Accra, Sept 21, GNA - Mr Lionel Van Lare Dosoo, a Deputy Governor of the Bank of Ghana, on Wednesday reiterated the need for structural transformation of the economies of African countries to break the reliance on few export commodities.
In a keynote address at a two-day workshop on capital flows and current account sustainability in African economies, Mr Dosoo said wild fluctuation in commodity prices on the world market had rendered most African economies vulnerable to external shocks and opened them to incurring huge deficits on their current accounts. He said improving on the structure of exports would enable African economies to derive gains from trade to enable them to manage and sustain their current accounts position.
The Economic Commission for Africa (ECA) organized the workshop to provide participants an understanding of how capital flows could enhance the sustainability of current accounts.
Studies conducted by the ECA indicated that 34 out of 44 countries reviewed last year experienced current accounts deficit of about five per cent to Gross Domestic Product.
While most countries in transition saw current accounts deficit as a reflection of the strength of their economies, Mr Dosoo said a prolonged deficit could, however, spell doom for an economy when it generated an unsustainable imbalance between national savings and investment and the accumulation of debt.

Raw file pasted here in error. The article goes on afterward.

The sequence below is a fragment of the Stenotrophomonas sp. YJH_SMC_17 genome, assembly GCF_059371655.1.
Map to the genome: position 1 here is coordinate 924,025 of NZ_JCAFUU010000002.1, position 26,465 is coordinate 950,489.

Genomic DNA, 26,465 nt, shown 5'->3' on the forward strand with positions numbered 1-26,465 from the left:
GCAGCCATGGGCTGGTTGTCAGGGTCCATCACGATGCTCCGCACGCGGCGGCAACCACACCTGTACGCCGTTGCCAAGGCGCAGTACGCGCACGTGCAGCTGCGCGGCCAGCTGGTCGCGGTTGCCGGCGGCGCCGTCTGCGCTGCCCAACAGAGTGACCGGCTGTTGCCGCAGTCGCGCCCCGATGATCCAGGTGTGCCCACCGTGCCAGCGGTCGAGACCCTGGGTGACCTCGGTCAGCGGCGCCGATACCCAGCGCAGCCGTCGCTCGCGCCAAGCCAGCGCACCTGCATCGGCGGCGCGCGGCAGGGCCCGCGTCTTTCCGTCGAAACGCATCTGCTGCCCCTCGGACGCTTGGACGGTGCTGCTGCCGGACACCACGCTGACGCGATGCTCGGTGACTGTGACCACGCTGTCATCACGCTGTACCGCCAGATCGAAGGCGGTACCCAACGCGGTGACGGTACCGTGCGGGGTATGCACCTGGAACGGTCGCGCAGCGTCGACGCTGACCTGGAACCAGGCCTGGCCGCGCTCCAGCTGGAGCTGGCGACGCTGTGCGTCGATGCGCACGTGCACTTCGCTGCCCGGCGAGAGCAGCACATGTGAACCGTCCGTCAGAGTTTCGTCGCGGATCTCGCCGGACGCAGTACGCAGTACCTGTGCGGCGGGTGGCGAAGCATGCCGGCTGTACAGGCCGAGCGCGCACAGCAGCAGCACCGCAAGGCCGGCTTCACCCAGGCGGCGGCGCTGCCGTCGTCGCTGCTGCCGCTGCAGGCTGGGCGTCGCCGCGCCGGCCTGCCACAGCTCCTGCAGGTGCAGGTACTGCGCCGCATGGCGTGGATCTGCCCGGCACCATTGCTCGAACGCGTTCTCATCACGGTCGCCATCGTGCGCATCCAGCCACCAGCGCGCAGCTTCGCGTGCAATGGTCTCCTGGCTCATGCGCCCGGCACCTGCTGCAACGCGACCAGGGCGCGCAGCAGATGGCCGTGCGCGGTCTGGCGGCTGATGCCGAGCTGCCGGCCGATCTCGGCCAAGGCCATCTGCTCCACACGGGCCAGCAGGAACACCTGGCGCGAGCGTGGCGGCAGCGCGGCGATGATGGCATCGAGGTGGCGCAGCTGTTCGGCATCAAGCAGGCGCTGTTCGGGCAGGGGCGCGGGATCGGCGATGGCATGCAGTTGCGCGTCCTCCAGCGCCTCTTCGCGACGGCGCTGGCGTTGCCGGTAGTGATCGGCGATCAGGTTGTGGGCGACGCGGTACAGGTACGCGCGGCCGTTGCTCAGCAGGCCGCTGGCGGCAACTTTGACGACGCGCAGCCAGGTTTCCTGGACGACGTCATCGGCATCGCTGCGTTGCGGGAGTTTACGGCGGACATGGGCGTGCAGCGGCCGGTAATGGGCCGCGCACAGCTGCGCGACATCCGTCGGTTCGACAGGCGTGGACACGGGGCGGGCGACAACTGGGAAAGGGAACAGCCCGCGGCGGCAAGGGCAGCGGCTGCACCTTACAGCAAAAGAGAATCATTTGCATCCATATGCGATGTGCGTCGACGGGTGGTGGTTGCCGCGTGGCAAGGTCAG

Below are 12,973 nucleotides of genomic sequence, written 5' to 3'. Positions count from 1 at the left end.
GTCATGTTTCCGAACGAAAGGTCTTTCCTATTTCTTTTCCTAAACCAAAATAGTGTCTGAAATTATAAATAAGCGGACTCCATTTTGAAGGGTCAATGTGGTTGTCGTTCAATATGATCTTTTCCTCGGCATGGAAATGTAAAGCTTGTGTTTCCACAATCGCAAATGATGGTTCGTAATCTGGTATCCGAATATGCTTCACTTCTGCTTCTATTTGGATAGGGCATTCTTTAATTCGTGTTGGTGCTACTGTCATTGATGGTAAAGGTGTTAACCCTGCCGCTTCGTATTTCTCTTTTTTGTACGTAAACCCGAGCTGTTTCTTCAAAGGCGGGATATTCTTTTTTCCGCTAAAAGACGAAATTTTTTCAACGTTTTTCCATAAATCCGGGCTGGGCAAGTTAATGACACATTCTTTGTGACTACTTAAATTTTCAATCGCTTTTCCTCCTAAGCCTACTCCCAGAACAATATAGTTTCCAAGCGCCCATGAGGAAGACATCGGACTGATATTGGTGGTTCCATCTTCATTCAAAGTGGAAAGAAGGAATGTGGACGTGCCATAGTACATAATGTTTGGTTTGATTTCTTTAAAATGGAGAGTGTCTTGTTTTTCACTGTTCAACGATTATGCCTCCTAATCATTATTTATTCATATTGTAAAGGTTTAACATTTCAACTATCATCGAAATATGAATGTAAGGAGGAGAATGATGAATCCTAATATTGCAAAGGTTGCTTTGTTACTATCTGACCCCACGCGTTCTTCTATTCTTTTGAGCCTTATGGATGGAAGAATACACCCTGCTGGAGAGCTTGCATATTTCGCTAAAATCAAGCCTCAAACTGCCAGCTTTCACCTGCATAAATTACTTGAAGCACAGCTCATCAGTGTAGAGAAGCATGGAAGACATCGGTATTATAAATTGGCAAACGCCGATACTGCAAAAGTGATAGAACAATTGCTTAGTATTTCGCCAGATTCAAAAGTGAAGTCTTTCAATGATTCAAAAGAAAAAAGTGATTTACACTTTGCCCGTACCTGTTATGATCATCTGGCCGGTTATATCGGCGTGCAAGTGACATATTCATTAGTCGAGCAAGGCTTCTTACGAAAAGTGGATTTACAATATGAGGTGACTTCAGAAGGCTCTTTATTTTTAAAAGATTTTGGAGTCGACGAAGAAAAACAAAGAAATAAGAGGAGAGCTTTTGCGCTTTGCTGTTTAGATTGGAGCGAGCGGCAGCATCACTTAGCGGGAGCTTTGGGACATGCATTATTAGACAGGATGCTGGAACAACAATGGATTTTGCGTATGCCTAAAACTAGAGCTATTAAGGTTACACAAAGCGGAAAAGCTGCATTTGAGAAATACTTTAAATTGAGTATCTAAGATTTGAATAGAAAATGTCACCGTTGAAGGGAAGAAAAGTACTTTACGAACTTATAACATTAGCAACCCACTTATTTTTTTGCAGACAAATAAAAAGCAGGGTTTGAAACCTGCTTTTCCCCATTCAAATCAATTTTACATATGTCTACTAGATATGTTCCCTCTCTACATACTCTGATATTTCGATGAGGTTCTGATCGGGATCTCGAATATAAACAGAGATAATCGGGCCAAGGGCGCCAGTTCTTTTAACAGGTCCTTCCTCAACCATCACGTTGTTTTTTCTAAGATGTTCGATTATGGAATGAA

He said because most African economies were currently pursuing agenda of sustainable growth, there was the high possibility of current accounts deficit.
"What is important is whether these deficits reflect a dangerous and unsustainable imbalance between national savings and investment and the accumulation of debt," he said, and stressed the need for prudent macro-economic policies.
Mr Dosoo, therefore, asked economic managers and researchers to strike a balance between what constituted an optimal current account deficit in order not to trigger financial crises in their economies. The Deputy Governor also urged African countries to take advantage of capital flows into their countries either because of debt relief or prudent economic policies.
He underscored the importance of remittances, saying they represented a stable form of capital flows into the economy and urged policy makers to evolve policies that would attract nationals resident abroad to channel their moneys through the financial system. Mr Augustine Fosu, Director of Economic and Social Policy Division of ECA, called on African countries to foster reforms in order to attract increased Foreign Direct Investment inflows into their economies.
He said prolonged current accounts deficit could impact negatively on domestic savings and crowd out the private sector from accessing credit.
Mr Fosu urged African countries to take bold initiatives to reduce current accounts deficit so as to propel their economies towards meeting the Millennium Development Goals. 21 Sept. 05